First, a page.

Microservices demand a micro approach to integration
More and more organizations are turning to microservices. But microservices need an integrated approach, otherwise it might fail. In this article, Mifan Careem explains why integration microservices are a more flexible approach to microservices architecture.
Enterprises are increasingly turning to a microservice architecture for new applications to achieve greater agility and scalability, and the software industry is supporting them with development frameworks and tools for creating microservices. Yet, these don’t operate in a vacuum and often require an effective approach to integration.
The challenge is that building integration logic from scratch at the microservices layer is essentially reinventing the wheel while adding a traditional integration layer defeats some key objectives of a fully distributed microservice model. What’s needed instead are new solutions designed specifically to handle integration microservices.
Working with various enterprises, we’ve seen the common challenges they face when integrating microservices. First, let’s understand why traditional integration approaches fall short and then explore the need for a new approach centered around integration microservices.
A typical organization has backend systems and a centralized services bus layer, usually via an enterprise service bus (ESB), which channels all integration logic and is governed by a centralized team. Because it enables a standard way to publish any integration logic and a single place to update changes to the backend systems, the enterprise can minimize complexity and optimize performance. This works well for service-oriented architectures, but a traditional ESB has a comparatively large footprint and takes too long to start up to support the leaner, distributed nature of microservices.
Recognizing that ESBs are not a fit for microservices, some developers are either building integration into the microservices or relying on APIs to integrate them. Yet, these approaches fail to provide some important reusable constructs offered by ESBs, such as pre-built connectors, integration templates and patterns, mediation, and transformation logic. To be clear, APIs are central to a microservice architecture, but they are not a workaround for integration requirements.
Integration Microservices refines your approach to integration
A better alternative is an integration microservice approach where conventional microservices and integration microservices interact with each other. This enables developers to utilize integration microservices for mediation, transformations and other integration functions for services or to compose multiple services into a single service.
Essentially, an integration microservice helps to leverage the essentials of microservices and add these to the integration layer. These integration microservices can be considered as a mini-services layer for composite services linking or chaining multiple fine-grained backend systems, as well as transforming and/or connecting to cloud systems, as shown in Figure 1.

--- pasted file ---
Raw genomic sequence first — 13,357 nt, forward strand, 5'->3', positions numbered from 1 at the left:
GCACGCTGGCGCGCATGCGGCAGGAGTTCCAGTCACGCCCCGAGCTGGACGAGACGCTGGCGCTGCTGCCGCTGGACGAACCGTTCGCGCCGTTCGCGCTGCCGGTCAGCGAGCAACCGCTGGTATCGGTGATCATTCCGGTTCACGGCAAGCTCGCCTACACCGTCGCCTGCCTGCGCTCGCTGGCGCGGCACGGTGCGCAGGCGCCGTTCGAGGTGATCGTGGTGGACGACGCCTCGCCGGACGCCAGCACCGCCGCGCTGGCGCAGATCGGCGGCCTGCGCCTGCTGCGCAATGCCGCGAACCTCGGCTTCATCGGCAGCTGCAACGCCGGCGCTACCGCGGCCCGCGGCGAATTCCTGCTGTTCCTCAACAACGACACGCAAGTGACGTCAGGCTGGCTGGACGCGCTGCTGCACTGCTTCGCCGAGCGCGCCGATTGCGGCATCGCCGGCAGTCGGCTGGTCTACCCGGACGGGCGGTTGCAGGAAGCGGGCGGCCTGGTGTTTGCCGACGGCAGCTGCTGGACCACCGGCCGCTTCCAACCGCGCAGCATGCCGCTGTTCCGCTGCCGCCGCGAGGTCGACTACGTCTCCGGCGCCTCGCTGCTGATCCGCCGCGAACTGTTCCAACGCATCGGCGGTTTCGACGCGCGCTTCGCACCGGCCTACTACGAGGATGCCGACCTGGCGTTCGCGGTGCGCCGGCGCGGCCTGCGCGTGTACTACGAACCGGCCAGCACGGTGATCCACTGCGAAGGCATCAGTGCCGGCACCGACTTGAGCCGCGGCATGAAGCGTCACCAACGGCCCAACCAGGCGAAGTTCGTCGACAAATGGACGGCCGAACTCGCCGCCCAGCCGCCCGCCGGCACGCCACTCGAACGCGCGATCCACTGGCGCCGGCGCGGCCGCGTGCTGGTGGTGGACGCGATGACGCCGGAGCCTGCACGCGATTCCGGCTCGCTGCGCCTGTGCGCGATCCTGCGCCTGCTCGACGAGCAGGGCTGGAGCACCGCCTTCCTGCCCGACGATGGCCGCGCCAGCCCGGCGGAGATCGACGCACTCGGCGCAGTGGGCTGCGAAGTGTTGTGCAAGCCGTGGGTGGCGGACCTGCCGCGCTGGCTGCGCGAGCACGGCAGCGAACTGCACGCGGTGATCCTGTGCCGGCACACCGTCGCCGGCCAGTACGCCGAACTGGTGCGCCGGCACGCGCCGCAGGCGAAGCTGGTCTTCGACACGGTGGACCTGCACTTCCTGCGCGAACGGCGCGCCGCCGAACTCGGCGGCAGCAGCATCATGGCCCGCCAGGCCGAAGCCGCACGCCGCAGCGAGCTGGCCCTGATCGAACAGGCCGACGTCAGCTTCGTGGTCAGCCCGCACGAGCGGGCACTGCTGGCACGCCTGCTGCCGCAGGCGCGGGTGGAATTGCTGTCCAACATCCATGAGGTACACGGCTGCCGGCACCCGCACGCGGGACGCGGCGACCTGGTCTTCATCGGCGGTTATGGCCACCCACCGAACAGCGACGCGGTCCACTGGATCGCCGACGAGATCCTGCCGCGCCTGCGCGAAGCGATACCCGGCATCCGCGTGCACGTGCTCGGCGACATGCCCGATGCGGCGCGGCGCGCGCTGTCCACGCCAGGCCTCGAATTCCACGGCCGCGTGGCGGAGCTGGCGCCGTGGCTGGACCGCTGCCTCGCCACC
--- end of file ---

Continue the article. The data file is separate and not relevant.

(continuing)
Moreover, an integration microservice approach gives development teams greater flexibility and end-to-end responsibility of their code. This means the same (small) team can be tasked with the creation of core services and composite services, database handling, integration logic, cloud connectivity, protocol transformation, user experience (UX) development, etc.
The architecture described here is best supported by a programming language that enables developers to build lean, microservice-style integrations while still using existing integration concepts—such as connectors, service chaining, and routing—when writing a new service.
As a programming language versus a highly specialized configuration language, it provides the added benefit of being intuitive for developers while naturally being compatible with development tools.
Ideally, to cater to today’s demand for citizen and ad-hoc integrators, it should also provide a visually intuitive interface, possibly replacing traditional data flow-driven approaches with a more visual tool that ensures parity between the visual model and the programming model. A much more understandable approach, such as sequence diagrams, would be applicable here.
For instance, a microservice that exposes customer information might need to connect to Salesforce, meaning the developer must build a connector or call a set of APIs. In another scenario, there might be a difference between the incoming message XML format and what the backend system expects. For such integration scenarios, it may be possible to build reusable integration logic into each service. However, only through a separate integration microservice layer can developers ensure scalability—not only in terms of time, effort and cost, but also in terms of re-work and maintaining the dependencies of libraries.
As leaner, agile, DevOps-based, distributed, and microservice-style development becomes the preferred go-to technology model, developers have struggled to find the right approach to integration. An integration microservice approach promises to provide the missing link with its ability to tackle integration challenges in a highly scalable manner while providing the agility to meet evolving requirements.